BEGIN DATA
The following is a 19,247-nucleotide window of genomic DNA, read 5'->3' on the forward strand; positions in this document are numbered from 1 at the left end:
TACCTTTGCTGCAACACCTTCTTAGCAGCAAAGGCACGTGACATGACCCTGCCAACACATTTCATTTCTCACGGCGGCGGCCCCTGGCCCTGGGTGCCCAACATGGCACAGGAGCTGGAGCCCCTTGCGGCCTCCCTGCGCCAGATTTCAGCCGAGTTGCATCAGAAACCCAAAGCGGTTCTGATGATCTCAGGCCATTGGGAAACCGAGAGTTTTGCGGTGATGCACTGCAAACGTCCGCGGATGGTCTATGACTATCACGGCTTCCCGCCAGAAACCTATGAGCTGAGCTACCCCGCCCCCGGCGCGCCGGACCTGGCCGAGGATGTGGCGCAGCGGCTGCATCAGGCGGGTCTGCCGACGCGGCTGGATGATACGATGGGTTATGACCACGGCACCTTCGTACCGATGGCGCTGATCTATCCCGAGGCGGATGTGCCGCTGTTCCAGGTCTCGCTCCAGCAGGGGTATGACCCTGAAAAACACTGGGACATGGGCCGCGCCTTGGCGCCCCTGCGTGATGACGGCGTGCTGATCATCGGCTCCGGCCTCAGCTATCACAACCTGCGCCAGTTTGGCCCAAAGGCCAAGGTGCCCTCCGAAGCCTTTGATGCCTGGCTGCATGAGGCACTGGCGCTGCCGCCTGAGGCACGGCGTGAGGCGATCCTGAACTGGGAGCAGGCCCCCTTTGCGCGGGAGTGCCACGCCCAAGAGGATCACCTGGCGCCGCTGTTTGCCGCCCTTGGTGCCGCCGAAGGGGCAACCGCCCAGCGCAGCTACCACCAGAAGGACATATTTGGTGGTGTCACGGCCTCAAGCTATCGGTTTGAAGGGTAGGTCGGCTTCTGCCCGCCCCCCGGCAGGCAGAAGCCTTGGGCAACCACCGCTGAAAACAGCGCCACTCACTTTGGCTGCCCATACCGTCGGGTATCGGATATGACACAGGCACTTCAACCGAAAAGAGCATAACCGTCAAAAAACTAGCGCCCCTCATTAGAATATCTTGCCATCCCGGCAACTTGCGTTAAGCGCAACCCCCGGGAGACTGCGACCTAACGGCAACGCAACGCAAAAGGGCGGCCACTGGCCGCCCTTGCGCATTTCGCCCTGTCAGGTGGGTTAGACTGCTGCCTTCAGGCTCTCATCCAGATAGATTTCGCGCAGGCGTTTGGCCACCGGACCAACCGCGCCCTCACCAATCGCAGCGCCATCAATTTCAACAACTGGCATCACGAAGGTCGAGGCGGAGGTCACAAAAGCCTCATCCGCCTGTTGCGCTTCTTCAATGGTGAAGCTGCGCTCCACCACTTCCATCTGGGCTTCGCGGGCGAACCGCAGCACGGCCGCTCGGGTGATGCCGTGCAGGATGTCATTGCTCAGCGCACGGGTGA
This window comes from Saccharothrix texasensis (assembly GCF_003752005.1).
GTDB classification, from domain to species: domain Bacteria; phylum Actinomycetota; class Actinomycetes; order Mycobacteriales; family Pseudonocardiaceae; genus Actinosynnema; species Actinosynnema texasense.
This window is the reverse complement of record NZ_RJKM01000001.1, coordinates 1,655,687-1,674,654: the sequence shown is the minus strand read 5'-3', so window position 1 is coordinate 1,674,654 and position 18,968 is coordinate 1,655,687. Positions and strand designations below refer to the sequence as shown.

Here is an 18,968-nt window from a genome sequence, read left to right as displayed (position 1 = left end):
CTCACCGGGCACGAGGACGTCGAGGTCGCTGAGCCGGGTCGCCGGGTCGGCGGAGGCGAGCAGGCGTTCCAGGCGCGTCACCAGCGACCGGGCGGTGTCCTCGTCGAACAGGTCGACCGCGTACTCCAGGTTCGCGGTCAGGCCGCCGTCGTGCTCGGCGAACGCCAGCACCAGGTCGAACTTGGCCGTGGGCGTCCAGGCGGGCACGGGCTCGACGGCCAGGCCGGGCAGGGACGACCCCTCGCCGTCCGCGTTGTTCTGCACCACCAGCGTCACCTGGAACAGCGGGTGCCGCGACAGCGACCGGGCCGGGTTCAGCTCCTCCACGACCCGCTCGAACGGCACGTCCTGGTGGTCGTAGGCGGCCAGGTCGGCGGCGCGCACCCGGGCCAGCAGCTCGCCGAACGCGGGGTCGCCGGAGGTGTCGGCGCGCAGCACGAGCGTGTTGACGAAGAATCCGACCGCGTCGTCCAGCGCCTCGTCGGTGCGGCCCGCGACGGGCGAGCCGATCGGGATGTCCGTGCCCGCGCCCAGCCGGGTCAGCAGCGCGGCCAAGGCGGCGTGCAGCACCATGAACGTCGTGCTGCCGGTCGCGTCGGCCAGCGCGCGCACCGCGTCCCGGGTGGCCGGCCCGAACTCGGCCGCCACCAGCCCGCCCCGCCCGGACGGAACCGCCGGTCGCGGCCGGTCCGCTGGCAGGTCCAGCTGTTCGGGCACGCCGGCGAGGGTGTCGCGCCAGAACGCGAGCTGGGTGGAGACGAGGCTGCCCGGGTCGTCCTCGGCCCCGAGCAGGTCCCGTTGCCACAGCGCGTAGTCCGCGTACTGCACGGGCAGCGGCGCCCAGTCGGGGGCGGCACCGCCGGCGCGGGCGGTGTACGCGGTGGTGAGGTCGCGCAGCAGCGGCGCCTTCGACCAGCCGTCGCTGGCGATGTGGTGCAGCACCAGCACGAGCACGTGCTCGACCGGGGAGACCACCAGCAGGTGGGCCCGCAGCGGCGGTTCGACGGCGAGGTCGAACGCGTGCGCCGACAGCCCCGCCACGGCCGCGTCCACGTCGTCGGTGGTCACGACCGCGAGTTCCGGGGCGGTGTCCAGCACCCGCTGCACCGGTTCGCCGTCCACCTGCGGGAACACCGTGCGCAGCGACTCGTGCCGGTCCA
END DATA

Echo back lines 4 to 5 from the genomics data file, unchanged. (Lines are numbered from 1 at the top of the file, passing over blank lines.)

GTDB classification, from domain to species: domain Bacteria; phylum Actinomycetota; class Actinomycetes; order Mycobacteriales; family Pseudonocardiaceae; genus Actinosynnema; species Actinosynnema texasense.
This window is the reverse complement of record NZ_RJKM01000001.1, coordinates 1,655,687-1,674,654: the sequence shown is the minus strand read 5'-3', so window position 1 is coordinate 1,674,654 and position 18,968 is coordinate 1,655,687. Positions and strand designations below refer to the sequence as shown.